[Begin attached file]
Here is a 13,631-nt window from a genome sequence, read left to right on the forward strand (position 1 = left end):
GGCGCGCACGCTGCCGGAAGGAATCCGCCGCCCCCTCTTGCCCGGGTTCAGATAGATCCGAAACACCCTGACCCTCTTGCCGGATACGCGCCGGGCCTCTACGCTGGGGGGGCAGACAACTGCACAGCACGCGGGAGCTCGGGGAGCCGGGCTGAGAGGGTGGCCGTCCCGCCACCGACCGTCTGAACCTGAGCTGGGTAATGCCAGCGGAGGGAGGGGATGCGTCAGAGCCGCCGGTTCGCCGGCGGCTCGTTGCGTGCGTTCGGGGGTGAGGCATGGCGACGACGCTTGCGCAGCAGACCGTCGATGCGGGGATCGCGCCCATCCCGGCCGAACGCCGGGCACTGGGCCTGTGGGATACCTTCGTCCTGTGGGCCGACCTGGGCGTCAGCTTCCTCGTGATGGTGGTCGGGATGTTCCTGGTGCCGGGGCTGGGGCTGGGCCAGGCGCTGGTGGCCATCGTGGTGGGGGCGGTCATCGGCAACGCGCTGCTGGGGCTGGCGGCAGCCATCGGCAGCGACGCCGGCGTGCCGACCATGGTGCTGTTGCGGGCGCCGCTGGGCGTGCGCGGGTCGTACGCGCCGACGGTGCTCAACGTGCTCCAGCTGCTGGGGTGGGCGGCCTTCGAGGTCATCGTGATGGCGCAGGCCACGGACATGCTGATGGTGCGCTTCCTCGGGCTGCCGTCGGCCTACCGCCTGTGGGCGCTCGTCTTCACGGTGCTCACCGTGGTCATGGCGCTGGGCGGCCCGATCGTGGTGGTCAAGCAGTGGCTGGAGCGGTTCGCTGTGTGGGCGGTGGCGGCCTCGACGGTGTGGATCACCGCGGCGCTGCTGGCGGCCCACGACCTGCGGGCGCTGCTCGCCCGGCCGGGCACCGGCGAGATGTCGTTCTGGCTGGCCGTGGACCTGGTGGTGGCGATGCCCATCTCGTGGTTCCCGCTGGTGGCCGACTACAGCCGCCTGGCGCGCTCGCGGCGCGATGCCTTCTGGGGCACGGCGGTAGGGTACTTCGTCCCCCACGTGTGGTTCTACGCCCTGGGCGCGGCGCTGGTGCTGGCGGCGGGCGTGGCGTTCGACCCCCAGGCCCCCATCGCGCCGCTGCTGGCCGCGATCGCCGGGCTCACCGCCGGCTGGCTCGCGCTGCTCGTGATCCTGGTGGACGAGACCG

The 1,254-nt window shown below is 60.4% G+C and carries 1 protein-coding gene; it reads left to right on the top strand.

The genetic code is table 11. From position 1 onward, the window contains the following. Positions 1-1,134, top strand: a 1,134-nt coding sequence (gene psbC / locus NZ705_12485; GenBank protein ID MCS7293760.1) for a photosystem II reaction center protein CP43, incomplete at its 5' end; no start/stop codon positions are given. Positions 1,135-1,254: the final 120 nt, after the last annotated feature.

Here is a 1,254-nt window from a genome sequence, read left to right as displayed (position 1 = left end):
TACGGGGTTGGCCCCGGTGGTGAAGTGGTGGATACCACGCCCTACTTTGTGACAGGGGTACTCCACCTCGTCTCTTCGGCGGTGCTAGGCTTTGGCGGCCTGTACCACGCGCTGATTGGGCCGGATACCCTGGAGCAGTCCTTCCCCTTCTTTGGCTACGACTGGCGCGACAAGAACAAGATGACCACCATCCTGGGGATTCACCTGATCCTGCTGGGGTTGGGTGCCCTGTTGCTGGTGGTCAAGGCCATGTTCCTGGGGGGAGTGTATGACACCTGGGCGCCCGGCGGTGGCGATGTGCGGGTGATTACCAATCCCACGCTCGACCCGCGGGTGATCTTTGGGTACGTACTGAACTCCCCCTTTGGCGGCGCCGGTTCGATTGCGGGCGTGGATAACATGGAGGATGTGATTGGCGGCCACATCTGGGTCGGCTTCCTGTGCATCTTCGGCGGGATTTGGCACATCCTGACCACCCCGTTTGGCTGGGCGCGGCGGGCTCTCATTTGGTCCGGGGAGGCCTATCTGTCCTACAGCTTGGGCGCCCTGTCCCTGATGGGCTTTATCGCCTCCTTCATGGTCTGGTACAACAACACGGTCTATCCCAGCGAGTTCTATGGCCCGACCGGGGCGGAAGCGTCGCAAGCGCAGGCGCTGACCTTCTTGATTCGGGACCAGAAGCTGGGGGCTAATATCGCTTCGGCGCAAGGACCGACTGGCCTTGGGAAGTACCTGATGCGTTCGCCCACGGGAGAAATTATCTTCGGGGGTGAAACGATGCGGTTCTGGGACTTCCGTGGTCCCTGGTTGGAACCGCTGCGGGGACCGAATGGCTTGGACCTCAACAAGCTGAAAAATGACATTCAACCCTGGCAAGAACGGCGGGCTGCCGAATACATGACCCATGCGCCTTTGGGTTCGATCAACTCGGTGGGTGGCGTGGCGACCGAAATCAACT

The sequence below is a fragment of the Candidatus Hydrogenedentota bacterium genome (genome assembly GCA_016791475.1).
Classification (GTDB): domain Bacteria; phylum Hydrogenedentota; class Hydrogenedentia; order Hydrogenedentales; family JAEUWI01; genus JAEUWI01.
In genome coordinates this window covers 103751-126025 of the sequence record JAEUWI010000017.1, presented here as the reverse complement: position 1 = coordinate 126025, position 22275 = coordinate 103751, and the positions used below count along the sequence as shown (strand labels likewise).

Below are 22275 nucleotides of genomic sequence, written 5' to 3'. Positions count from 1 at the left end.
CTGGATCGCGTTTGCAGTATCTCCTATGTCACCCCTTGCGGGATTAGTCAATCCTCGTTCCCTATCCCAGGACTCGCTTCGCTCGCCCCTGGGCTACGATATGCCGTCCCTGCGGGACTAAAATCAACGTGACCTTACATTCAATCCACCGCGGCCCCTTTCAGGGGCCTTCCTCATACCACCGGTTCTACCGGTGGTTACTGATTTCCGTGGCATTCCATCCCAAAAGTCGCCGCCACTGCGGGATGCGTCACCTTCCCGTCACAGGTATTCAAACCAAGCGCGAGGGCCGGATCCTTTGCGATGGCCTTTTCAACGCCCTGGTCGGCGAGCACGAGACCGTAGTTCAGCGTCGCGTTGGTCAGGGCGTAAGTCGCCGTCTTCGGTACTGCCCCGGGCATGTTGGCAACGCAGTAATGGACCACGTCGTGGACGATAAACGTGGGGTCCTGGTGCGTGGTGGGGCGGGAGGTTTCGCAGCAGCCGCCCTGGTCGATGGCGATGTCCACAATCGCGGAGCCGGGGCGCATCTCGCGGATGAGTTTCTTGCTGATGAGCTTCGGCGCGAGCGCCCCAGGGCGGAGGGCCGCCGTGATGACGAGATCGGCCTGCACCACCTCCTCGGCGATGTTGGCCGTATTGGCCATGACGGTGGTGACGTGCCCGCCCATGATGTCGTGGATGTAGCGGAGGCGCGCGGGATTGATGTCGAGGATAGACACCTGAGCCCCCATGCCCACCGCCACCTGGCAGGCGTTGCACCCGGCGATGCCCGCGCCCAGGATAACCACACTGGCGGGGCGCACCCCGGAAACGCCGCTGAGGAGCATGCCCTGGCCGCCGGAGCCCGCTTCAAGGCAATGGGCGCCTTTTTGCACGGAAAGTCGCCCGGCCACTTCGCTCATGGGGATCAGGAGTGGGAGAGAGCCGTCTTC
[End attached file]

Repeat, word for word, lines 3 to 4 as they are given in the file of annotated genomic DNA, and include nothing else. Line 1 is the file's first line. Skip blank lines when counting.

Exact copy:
The 1,254-nt window shown below is 60.4% G+C and carries 1 protein-coding gene; it reads left to right on the top strand.

The genetic code is table 11. From position 1 onward, the window contains the following. Positions 1-1,134, top strand: a 1,134-nt coding sequence (gene psbC / locus NZ705_12485; GenBank protein ID MCS7293760.1) for a photosystem II reaction center protein CP43, incomplete at its 5' end; no start/stop codon positions are given. Positions 1,135-1,254: the final 120 nt, after the last annotated feature.